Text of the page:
I was disposed to like Rid of Me, the second from the current darling of British street-cred arbiters. The guitars are hard and up-front without being stoopid[*]. The production is wonderful: abstracted, uncompromised, poetic, and mostly like listening to a cheap stereo with one channel shot away — often stunning. Polly Jean Harvey is an inventive and passionate singer. The ingredients were lined up for something good to happen. Only trouble is, gee whiz, this is one of those angry-woman-spews-sexual-politics records. It has no heart. It speaks not of the hopes and fears of people like you and me, but of doctrine. Like a Led Zeppelin record: sounds great, means nothing. Unless, of course, you want to buy the flavor-of-the-month PC attitude, stick it in your head, and parade it like a banner. DIn other words: I loved every single thing about this album, but I am giving it a D because I would like to punish the practice of women having thoughts that I have not approved. So here’s Reason Number One to vote for Rid of Me: because #FuckDavidThomas.
*Sic, or anyway I need to point out that this person intentionally used the word "stoopid" in a review.
The second, and equally constructive, reason to vote for Rid of Me is that it is the greatest of the four or five masterpieces of 1993. It is titanic, brash, louche, hilarious. It careers recklessly between hiss, boast, howl, and sob. Harvey has said that she wanted the album to be confrontational, “to cause a riot,” and she and her fracturing band, locked up in Steve Albini’s isolated Minnesota studio, delivered.
Take the first track. Rid of Me begins with a muted rhythm on two guitar strings, a taut, controlled seethe, mirrored by a barely-audible tap on a loose snare that sounds like somebody dropping something in the background, plus maybe a bass, I can't tell, and soon joined by Harvey’s half-whispered, half-moaned pleas and threats. It’s mixed so quietly that it invites the listener to keep turning the volume knob just to make it audible, a clever trick (used probably once too often on this album, but beautiful here) that pays off when the band suddenly shifts into a crashing wall of sound under Harvey’s commanding shout, carrying the Pixies’ and Nirvana’s quiet-loud template to its logical extreme, before dissolving into Harvey’s third voice of the song, an unsettling hoarse falsetto bearing an equally unsettling instruction. It was enough to befuddle Jay Leno and Michael Richards.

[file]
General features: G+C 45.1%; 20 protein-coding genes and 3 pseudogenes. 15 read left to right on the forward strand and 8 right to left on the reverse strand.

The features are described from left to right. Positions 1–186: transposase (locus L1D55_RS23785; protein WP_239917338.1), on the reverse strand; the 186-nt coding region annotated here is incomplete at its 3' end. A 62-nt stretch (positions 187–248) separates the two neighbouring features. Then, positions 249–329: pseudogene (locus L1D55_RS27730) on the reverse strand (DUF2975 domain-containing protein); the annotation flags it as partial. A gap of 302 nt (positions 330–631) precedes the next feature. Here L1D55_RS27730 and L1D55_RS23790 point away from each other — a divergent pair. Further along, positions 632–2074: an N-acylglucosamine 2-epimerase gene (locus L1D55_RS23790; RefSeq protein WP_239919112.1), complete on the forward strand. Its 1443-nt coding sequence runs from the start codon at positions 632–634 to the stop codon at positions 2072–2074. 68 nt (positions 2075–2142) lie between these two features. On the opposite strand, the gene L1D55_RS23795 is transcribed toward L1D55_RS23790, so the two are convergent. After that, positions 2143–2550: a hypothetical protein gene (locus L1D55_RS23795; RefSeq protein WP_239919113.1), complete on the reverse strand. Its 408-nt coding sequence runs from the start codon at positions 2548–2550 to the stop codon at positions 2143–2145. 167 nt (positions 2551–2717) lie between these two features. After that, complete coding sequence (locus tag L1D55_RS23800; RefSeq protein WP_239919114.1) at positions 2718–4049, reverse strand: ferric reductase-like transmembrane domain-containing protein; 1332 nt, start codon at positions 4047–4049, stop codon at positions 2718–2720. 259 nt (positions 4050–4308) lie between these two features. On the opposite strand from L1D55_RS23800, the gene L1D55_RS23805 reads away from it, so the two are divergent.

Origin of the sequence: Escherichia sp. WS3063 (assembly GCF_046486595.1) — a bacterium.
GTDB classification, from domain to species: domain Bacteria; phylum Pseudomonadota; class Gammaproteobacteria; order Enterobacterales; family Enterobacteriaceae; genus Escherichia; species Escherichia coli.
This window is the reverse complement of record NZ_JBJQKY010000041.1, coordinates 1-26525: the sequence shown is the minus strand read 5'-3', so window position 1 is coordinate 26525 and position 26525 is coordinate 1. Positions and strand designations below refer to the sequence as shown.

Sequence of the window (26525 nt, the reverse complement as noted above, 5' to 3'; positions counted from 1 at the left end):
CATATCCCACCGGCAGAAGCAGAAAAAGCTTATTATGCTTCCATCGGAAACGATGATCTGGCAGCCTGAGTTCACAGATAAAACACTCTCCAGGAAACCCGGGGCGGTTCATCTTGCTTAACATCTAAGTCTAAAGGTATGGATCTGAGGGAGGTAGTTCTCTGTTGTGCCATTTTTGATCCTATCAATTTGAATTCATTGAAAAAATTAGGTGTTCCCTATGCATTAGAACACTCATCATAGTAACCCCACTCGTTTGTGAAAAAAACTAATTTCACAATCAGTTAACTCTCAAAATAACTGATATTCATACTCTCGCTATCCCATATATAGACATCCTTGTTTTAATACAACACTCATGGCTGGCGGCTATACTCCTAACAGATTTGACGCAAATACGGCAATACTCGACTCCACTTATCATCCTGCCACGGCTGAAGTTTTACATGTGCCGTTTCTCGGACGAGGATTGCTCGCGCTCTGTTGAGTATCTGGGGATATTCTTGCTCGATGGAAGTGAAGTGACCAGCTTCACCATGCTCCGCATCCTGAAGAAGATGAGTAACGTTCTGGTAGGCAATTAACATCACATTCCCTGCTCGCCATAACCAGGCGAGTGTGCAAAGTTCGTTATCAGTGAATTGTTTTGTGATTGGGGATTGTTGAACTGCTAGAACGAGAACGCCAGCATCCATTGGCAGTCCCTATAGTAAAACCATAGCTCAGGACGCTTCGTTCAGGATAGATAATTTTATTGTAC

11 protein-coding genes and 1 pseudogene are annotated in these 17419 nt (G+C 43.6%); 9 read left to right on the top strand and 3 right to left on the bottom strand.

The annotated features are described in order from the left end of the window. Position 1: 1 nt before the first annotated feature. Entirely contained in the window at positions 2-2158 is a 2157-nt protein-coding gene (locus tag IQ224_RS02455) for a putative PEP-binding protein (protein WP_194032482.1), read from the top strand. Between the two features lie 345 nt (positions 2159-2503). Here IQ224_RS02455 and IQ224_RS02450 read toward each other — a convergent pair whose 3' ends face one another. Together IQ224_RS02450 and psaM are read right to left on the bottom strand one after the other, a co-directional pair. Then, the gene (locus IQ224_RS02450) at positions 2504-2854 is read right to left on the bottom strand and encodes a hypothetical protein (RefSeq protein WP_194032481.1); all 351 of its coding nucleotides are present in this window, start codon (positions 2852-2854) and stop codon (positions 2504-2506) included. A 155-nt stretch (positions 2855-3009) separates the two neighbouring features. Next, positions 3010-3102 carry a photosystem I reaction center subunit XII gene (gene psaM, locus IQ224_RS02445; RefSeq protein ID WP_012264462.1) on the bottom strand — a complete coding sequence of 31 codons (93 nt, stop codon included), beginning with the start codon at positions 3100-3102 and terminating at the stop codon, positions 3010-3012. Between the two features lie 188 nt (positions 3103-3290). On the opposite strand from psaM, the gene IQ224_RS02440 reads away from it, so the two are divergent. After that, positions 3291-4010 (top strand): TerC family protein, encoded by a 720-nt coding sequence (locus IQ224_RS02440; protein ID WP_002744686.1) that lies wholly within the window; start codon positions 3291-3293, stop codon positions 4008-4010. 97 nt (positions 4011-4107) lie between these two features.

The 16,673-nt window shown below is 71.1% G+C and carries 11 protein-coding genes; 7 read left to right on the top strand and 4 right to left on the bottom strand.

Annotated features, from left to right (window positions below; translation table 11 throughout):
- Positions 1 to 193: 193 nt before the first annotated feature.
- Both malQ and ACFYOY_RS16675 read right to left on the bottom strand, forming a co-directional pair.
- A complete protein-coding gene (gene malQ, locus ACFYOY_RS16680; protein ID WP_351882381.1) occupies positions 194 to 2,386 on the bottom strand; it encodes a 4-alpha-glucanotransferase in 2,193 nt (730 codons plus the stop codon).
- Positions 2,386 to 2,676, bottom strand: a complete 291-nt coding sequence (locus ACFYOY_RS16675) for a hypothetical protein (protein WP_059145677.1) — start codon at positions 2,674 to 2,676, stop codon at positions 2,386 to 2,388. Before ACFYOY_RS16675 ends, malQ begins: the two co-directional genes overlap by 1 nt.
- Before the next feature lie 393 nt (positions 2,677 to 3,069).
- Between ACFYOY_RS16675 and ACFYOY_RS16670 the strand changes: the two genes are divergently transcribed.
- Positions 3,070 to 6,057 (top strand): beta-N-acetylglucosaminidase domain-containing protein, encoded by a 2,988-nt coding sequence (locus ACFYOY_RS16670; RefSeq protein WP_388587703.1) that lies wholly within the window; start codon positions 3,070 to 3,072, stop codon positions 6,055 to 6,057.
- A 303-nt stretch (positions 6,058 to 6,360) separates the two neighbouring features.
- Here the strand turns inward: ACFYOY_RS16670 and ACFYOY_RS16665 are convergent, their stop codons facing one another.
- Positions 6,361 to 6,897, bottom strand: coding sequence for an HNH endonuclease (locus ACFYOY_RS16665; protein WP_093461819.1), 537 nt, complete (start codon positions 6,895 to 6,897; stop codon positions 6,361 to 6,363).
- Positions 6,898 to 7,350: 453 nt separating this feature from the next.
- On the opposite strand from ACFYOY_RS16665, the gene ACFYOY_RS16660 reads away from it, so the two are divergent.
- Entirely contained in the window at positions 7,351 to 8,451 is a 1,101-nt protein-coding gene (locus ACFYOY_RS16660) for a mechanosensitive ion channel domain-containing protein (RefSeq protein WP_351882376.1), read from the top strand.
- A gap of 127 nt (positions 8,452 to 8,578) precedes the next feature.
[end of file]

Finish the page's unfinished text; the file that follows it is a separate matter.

And if you like it, that's the Polly Harvey who showed up for most of this album, with the twin anthems of gender-twisting braggadocio, Man-Size and 50ft Queenie, the crisp menace of Rub 'Til it Bleeds, the sardonic Dry. Also, track down the band’s unhinged cover of Wang Dang Doodle, which inexplicably didn’t make the album but showed up as the B-Side to Man-Size. Those are the songs that built the character Harvey would play on this album and her next, To Bring You My Love: larger-than-life, elegant, with a penchant for sudden, intimate violence. But the album also buries other treasures among those songs. Its second track, Missed, is a lush, aching (and cleanly produced, for you Albini haters) ballad of a woman sick with grief; the alternate version of Man-Size dials the anger back to "conversational" but undergirds it with dissonant strings; Ecstasy prefigures the loosely translated blues of To Bring You My Love.
It's a great album. Not loving it would be a character flaw.
Bonus terrible review, from Andy Gill in The Independent, via Spin’s oral history of the album:
Rid of Me is one long clumsy galumph, an extended tantrum of foot-stomping and frowns.I mean, I guess that's one (point-missingly reductive) way to look at it. But seriously, #FuckDavidThomas.